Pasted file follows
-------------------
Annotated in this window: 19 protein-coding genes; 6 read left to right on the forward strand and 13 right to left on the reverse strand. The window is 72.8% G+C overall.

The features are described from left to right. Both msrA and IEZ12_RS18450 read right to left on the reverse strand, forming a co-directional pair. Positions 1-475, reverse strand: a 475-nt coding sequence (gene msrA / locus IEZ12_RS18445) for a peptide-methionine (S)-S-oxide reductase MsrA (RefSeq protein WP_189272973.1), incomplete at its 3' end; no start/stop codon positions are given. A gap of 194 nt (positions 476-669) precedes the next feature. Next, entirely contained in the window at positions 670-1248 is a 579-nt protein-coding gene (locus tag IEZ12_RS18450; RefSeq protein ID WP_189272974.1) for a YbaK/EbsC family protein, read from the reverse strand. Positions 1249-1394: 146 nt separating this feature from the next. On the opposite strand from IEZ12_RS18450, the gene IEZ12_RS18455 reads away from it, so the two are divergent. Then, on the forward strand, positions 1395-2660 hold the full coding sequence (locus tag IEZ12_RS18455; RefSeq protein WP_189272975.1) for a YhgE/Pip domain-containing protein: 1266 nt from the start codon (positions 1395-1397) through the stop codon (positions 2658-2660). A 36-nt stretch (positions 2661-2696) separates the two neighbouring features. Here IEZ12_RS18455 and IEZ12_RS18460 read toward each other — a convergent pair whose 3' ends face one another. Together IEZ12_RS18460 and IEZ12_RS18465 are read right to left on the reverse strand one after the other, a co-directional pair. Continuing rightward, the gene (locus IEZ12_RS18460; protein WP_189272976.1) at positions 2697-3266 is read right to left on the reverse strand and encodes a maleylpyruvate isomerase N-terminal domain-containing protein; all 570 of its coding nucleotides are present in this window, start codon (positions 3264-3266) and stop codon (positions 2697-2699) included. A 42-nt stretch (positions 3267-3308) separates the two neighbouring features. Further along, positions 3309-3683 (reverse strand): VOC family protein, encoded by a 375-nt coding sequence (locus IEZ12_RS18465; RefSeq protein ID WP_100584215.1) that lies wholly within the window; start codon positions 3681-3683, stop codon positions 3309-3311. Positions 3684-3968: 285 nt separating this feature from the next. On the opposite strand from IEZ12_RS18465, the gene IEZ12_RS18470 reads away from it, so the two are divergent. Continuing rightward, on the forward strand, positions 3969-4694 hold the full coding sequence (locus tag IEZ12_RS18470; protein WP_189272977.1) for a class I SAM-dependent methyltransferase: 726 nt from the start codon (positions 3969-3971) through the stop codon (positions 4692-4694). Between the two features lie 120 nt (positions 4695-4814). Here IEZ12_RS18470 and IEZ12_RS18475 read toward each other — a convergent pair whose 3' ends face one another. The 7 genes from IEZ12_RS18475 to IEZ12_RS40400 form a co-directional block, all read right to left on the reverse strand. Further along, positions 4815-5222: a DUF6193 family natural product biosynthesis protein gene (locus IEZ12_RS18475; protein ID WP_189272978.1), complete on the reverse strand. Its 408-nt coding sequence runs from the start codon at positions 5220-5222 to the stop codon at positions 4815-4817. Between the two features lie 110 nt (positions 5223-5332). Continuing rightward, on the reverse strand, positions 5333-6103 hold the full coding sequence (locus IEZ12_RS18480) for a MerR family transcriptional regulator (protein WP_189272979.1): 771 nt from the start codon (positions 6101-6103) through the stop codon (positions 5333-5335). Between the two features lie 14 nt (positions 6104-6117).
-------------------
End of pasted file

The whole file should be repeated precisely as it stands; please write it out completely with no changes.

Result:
Annotated in this window: 19 protein-coding genes; 6 read left to right on the forward strand and 13 right to left on the reverse strand. The window is 72.8% G+C overall.

The features are described from left to right. Both msrA and IEZ12_RS18450 read right to left on the reverse strand, forming a co-directional pair. Positions 1-475, reverse strand: a 475-nt coding sequence (gene msrA / locus IEZ12_RS18445) for a peptide-methionine (S)-S-oxide reductase MsrA (RefSeq protein WP_189272973.1), incomplete at its 3' end; no start/stop codon positions are given. A gap of 194 nt (positions 476-669) precedes the next feature. Next, entirely contained in the window at positions 670-1248 is a 579-nt protein-coding gene (locus tag IEZ12_RS18450; RefSeq protein ID WP_189272974.1) for a YbaK/EbsC family protein, read from the reverse strand. Positions 1249-1394: 146 nt separating this feature from the next. On the opposite strand from IEZ12_RS18450, the gene IEZ12_RS18455 reads away from it, so the two are divergent. Then, on the forward strand, positions 1395-2660 hold the full coding sequence (locus tag IEZ12_RS18455; RefSeq protein WP_189272975.1) for a YhgE/Pip domain-containing protein: 1266 nt from the start codon (positions 1395-1397) through the stop codon (positions 2658-2660). A 36-nt stretch (positions 2661-2696) separates the two neighbouring features. Here IEZ12_RS18455 and IEZ12_RS18460 read toward each other — a convergent pair whose 3' ends face one another. Together IEZ12_RS18460 and IEZ12_RS18465 are read right to left on the reverse strand one after the other, a co-directional pair. Continuing rightward, the gene (locus IEZ12_RS18460; protein WP_189272976.1) at positions 2697-3266 is read right to left on the reverse strand and encodes a maleylpyruvate isomerase N-terminal domain-containing protein; all 570 of its coding nucleotides are present in this window, start codon (positions 3264-3266) and stop codon (positions 2697-2699) included. A 42-nt stretch (positions 3267-3308) separates the two neighbouring features. Further along, positions 3309-3683 (reverse strand): VOC family protein, encoded by a 375-nt coding sequence (locus IEZ12_RS18465; RefSeq protein ID WP_100584215.1) that lies wholly within the window; start codon positions 3681-3683, stop codon positions 3309-3311. Positions 3684-3968: 285 nt separating this feature from the next. On the opposite strand from IEZ12_RS18465, the gene IEZ12_RS18470 reads away from it, so the two are divergent. Continuing rightward, on the forward strand, positions 3969-4694 hold the full coding sequence (locus tag IEZ12_RS18470; protein WP_189272977.1) for a class I SAM-dependent methyltransferase: 726 nt from the start codon (positions 3969-3971) through the stop codon (positions 4692-4694). Between the two features lie 120 nt (positions 4695-4814). Here IEZ12_RS18470 and IEZ12_RS18475 read toward each other — a convergent pair whose 3' ends face one another. The 7 genes from IEZ12_RS18475 to IEZ12_RS40400 form a co-directional block, all read right to left on the reverse strand. Further along, positions 4815-5222: a DUF6193 family natural product biosynthesis protein gene (locus IEZ12_RS18475; protein ID WP_189272978.1), complete on the reverse strand. Its 408-nt coding sequence runs from the start codon at positions 5220-5222 to the stop codon at positions 4815-4817. Between the two features lie 110 nt (positions 5223-5332). Continuing rightward, on the reverse strand, positions 5333-6103 hold the full coding sequence (locus IEZ12_RS18480) for a MerR family transcriptional regulator (protein WP_189272979.1): 771 nt from the start codon (positions 6101-6103) through the stop codon (positions 5333-5335). Between the two features lie 14 nt (positions 6104-6117).